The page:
Instructional Strategies


Active Learning

Students benefit from a classroom structure that includes planned and purposeful opportunities to engage with content and each other. The following list includes a few considerations when planning for active learning:

Examples of active learning strategies include:

  • Classroom Assessment Techniques*
  • Student-response questions
  • Discussion techniques – small group, discussion protocols (Brookfield and Preskill)
  • Peer reviews: Incorporate peer review protocols to facilitate the review process along with rubrics to provide constructive feedback
  • Peer teaching: Give students opportunities to further process information by explaining concepts to each other.
  • Case studies
  • Concept mapping: Students create a visual representation of models, ideas and relationships between concepts
  • Lab simulations
  • Videos of guest speakers or virtual field trips
  • Lab demonstrations
  • Games
  • Self-reflection and metacognition
  • Debates or role-playing exercises
  • Student-led discussions or exam-reviews

*Many of the activities recommended as in-class activities can also be homework assignments

Outside of class content processing techniques (homework)

  • Authentic assignments:  Ask students to do something closely related to how they will use their new knowledge in the real world.  (In this video [7:26], the instructor provides examples for the students to prepare them for problems that the students will need to solve as part of the homework assignment.)
  • Group assignments
  • Writing assignments, wikis and blogs: Allow students to express curiosity, practice skills, process information, problem solve, and think critically.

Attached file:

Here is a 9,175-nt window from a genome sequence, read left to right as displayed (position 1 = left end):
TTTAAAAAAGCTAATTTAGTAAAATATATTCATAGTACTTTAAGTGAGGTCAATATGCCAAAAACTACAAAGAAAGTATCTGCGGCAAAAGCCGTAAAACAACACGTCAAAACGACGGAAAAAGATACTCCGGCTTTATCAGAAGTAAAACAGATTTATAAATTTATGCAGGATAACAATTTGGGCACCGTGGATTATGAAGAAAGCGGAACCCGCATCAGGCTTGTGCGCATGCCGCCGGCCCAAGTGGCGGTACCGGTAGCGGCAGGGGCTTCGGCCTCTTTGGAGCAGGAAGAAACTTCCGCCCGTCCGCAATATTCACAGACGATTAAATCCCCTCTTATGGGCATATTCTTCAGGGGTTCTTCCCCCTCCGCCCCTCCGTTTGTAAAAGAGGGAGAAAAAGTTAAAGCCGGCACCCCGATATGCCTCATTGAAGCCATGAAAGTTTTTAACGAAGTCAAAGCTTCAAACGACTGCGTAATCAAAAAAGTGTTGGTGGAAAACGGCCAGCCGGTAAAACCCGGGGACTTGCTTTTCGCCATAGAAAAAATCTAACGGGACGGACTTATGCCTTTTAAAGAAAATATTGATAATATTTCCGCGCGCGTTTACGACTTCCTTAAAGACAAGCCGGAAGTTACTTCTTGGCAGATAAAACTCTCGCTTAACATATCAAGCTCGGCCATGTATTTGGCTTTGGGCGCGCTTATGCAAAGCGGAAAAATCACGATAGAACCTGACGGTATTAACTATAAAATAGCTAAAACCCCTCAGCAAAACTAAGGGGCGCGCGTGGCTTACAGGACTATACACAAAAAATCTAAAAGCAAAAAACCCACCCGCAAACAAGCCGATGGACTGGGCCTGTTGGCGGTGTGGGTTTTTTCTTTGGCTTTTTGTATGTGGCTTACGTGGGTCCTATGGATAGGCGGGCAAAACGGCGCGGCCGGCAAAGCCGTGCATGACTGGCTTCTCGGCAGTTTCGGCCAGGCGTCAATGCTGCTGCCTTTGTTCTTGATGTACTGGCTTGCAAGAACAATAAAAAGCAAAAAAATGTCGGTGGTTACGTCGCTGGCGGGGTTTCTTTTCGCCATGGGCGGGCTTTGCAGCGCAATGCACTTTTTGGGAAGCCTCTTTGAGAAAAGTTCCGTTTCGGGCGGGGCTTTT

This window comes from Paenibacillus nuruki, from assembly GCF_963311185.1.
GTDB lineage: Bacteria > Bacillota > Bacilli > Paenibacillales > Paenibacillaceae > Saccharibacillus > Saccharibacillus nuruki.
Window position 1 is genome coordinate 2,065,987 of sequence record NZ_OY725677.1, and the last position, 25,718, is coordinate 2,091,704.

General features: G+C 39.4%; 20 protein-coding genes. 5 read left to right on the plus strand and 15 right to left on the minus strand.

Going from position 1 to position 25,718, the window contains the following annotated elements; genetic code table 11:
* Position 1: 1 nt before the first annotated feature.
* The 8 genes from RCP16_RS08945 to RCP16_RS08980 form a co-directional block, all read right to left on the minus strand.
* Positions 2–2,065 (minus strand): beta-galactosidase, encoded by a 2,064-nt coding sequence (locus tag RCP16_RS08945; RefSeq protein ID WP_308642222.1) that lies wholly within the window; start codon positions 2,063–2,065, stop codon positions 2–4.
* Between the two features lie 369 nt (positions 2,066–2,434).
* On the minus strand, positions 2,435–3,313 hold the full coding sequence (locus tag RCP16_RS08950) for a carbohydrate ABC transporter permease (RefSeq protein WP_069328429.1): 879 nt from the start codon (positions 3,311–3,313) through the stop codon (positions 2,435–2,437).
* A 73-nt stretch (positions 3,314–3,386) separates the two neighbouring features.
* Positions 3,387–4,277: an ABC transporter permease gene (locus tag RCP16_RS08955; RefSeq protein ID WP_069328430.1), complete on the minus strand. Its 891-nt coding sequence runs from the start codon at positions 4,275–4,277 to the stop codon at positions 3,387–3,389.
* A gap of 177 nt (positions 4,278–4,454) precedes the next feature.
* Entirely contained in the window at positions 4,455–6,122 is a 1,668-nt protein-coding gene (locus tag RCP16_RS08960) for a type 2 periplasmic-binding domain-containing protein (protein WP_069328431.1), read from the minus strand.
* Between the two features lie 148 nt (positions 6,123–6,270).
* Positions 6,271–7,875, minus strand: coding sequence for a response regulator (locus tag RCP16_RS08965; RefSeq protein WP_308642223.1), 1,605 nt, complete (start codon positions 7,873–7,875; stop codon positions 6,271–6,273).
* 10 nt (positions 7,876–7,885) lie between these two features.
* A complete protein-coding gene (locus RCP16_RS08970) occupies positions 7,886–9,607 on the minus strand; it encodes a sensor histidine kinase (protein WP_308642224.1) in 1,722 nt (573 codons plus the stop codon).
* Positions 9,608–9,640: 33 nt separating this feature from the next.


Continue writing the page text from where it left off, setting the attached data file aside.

• Conduct research
  • Video presentations
  • Service-Learning
  • Student-generated study guides or quiz and exam questions
Professor talking to student in classroom

Additional Considerations for Teaching Online

While most of the information on teaching effectiveness pertains to both RI and online classrooms, following are a few key points for online courses.

  • Not everything in your online course needs to be active. Readings and short lectures have their uses. But strategically including some active learning helps increase student motivation, and, in turn can improve students’ understanding. For example, you might intersperse readings and short lectures with games, activities and short assignments.
  • It is important to keep in mind that many students take online classes because they have full-time jobs or military or family obligations that prevent them from being available at certain times. While much group work can take place asynchronously, some tools such as chats or Web conferences which are synchronous can be more difficult to manage across different time zones of your students. This isn’t to say you should never incorporate synchronous learning online, but be considerate of the reasons that students take online courses. Use synchronous learning sparingly, communicate any requirements well in advance, and be prepared to offer alternatives to students who do not have flexible schedules.
  • A common fear is that the online classroom doesn’t lend itself to active learning in the same way that the RI classroom does. While it may look a little different or be asynchronous, you can use active learning in your online course just as you would in your RI course. A few ways to incorporate active learning in the online classroom are included below, but the list goes on. In short, you can do nearly everything online that you can in the classroom—you just might have to make a few tweaks to get there!